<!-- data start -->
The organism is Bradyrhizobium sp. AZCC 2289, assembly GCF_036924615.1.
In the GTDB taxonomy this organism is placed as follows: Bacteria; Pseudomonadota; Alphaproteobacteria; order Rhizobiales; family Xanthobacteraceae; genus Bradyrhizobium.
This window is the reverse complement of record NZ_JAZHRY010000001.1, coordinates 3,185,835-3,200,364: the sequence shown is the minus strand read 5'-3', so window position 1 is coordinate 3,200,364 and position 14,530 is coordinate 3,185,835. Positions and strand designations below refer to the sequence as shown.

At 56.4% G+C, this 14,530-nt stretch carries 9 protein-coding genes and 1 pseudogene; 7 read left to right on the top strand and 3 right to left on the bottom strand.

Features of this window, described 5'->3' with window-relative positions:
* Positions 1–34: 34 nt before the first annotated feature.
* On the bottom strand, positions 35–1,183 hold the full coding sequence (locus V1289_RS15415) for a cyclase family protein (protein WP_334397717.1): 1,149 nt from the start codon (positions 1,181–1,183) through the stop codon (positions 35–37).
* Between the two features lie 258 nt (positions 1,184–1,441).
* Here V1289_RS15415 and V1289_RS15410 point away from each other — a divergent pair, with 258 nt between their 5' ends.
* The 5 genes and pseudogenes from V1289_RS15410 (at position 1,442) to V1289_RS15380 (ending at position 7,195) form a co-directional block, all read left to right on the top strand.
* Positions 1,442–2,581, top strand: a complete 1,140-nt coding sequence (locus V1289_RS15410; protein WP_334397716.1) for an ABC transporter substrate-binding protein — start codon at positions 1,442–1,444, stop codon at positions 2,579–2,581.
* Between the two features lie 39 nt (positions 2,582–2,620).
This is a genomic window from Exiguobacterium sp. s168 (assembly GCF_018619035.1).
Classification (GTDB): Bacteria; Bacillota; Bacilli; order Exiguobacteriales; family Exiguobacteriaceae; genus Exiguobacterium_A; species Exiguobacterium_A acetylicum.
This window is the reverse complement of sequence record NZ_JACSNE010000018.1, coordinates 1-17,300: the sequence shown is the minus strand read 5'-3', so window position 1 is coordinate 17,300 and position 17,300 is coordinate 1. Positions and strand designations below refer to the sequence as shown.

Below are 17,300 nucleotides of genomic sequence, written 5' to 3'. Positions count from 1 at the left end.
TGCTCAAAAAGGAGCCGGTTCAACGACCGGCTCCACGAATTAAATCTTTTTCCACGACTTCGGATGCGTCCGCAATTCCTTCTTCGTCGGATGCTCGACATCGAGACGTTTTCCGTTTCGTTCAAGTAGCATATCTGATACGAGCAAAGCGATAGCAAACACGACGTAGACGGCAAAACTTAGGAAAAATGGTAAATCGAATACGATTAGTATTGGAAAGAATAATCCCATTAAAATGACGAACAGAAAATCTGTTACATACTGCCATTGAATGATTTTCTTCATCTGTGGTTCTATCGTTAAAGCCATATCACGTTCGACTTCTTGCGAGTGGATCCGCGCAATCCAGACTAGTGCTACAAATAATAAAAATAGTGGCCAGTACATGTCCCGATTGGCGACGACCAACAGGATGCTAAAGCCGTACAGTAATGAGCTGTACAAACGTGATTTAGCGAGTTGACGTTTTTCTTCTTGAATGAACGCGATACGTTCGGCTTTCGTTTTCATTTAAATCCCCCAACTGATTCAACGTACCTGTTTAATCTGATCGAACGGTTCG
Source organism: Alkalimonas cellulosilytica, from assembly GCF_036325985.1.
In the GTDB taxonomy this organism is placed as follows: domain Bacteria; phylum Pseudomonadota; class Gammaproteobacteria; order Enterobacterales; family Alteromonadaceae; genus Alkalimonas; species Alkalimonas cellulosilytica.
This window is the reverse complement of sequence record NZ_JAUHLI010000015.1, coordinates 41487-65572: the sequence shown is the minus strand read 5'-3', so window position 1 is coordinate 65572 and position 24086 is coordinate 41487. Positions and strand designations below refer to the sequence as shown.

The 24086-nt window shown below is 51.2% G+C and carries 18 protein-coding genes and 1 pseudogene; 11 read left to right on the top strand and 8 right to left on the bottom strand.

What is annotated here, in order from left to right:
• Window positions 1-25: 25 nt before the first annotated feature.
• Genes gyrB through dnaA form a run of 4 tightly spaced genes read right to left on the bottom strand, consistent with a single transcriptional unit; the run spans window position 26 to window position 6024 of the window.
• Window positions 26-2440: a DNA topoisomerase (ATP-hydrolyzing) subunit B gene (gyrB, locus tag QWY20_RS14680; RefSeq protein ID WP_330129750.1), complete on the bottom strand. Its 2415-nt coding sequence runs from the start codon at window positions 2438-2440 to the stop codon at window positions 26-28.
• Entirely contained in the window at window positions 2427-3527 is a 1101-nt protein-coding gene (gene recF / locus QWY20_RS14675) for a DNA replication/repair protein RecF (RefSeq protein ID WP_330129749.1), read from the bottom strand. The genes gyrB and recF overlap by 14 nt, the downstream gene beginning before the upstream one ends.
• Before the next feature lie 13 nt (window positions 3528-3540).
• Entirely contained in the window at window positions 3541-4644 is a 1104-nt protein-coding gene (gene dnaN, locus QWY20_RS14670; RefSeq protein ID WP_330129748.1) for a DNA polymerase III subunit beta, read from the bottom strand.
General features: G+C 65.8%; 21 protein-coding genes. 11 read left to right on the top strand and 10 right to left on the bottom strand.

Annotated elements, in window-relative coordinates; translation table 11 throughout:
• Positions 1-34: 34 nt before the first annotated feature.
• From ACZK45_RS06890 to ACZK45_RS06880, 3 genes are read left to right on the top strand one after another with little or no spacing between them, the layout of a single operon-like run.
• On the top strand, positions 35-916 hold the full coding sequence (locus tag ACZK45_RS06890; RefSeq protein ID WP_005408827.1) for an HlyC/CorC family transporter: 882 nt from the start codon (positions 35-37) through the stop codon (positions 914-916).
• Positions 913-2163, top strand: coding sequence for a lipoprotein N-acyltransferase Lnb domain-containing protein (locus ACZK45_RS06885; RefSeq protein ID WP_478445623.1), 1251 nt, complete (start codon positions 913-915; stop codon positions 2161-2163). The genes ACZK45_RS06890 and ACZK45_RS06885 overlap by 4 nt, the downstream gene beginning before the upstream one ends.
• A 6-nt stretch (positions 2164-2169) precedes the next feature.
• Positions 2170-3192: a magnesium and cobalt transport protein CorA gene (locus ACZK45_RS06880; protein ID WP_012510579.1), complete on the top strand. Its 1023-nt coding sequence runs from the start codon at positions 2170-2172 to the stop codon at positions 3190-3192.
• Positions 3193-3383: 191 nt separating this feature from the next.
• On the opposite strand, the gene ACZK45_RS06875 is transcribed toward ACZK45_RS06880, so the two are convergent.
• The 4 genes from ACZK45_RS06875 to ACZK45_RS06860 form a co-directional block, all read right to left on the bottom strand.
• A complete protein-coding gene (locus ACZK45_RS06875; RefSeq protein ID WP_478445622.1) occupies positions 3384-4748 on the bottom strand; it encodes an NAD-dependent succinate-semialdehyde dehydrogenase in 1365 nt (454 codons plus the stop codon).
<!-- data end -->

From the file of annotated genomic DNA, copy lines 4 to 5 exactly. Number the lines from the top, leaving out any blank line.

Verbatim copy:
At 56.4% G+C, this 14,530-nt stretch carries 9 protein-coding genes and 1 pseudogene; 7 read left to right on the top strand and 3 right to left on the bottom strand.

Features of this window, described 5'->3' with window-relative positions: